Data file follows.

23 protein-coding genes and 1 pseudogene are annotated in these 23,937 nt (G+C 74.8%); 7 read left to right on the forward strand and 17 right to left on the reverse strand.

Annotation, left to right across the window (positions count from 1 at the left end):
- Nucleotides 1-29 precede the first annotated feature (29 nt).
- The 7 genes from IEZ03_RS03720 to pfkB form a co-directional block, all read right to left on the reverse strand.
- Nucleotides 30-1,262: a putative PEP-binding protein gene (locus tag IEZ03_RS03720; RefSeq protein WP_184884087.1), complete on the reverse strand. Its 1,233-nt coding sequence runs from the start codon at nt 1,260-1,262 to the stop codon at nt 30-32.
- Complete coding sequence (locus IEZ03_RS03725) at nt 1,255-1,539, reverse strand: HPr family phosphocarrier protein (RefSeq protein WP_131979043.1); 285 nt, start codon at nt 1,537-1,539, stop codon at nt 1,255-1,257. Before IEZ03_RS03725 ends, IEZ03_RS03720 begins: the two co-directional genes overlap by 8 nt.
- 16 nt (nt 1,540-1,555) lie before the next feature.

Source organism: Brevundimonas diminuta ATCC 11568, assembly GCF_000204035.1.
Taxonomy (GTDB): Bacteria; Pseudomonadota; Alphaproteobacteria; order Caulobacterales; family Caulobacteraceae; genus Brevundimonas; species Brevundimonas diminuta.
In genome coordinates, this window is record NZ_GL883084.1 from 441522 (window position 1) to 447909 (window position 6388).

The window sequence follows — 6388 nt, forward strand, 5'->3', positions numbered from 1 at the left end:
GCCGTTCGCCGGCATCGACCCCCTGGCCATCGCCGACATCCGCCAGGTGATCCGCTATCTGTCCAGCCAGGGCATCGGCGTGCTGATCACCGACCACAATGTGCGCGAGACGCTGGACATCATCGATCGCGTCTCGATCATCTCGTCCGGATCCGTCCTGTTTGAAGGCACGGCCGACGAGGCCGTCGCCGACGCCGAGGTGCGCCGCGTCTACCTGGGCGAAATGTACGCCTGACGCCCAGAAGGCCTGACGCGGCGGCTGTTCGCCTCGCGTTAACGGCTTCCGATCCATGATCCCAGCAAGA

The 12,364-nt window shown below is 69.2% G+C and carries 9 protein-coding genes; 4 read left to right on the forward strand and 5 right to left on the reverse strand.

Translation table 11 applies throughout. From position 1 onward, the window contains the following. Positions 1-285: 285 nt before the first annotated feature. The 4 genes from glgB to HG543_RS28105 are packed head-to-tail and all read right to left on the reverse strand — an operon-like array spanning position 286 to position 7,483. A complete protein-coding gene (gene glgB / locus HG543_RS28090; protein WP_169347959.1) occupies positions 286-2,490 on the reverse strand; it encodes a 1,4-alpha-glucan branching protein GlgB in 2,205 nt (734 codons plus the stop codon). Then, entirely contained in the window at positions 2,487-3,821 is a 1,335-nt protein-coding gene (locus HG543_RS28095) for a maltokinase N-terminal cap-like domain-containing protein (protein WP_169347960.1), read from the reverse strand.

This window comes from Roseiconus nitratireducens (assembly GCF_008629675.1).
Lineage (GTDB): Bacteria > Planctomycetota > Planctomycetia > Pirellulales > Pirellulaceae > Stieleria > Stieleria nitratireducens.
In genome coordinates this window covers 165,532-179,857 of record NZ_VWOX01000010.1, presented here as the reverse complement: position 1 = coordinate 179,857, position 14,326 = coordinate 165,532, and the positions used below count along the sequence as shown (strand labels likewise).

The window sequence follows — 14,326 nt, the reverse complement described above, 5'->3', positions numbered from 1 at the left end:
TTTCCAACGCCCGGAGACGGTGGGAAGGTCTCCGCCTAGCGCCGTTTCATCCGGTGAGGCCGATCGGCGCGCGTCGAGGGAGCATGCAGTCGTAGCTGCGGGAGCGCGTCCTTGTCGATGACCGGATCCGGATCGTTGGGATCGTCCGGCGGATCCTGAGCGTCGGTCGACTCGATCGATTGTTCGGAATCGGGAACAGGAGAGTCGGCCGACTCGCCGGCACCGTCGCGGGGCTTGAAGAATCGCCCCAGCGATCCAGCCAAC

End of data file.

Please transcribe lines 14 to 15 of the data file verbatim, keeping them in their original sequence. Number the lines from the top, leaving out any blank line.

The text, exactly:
Translation table 11 applies throughout. From position 1 onward, the window contains the following. Positions 1-285: 285 nt before the first annotated feature. The 4 genes from glgB to HG543_RS28105 are packed head-to-tail and all read right to left on the reverse strand — an operon-like array spanning position 286 to position 7,483. A complete protein-coding gene (gene glgB / locus HG543_RS28090; protein WP_169347959.1) occupies positions 286-2,490 on the reverse strand; it encodes a 1,4-alpha-glucan branching protein GlgB in 2,205 nt (734 codons plus the stop codon). Then, entirely contained in the window at positions 2,487-3,821 is a 1,335-nt protein-coding gene (locus HG543_RS28095) for a maltokinase N-terminal cap-like domain-containing protein (protein WP_169347960.1), read from the reverse strand.

This window comes from Roseiconus nitratireducens (assembly GCF_008629675.1).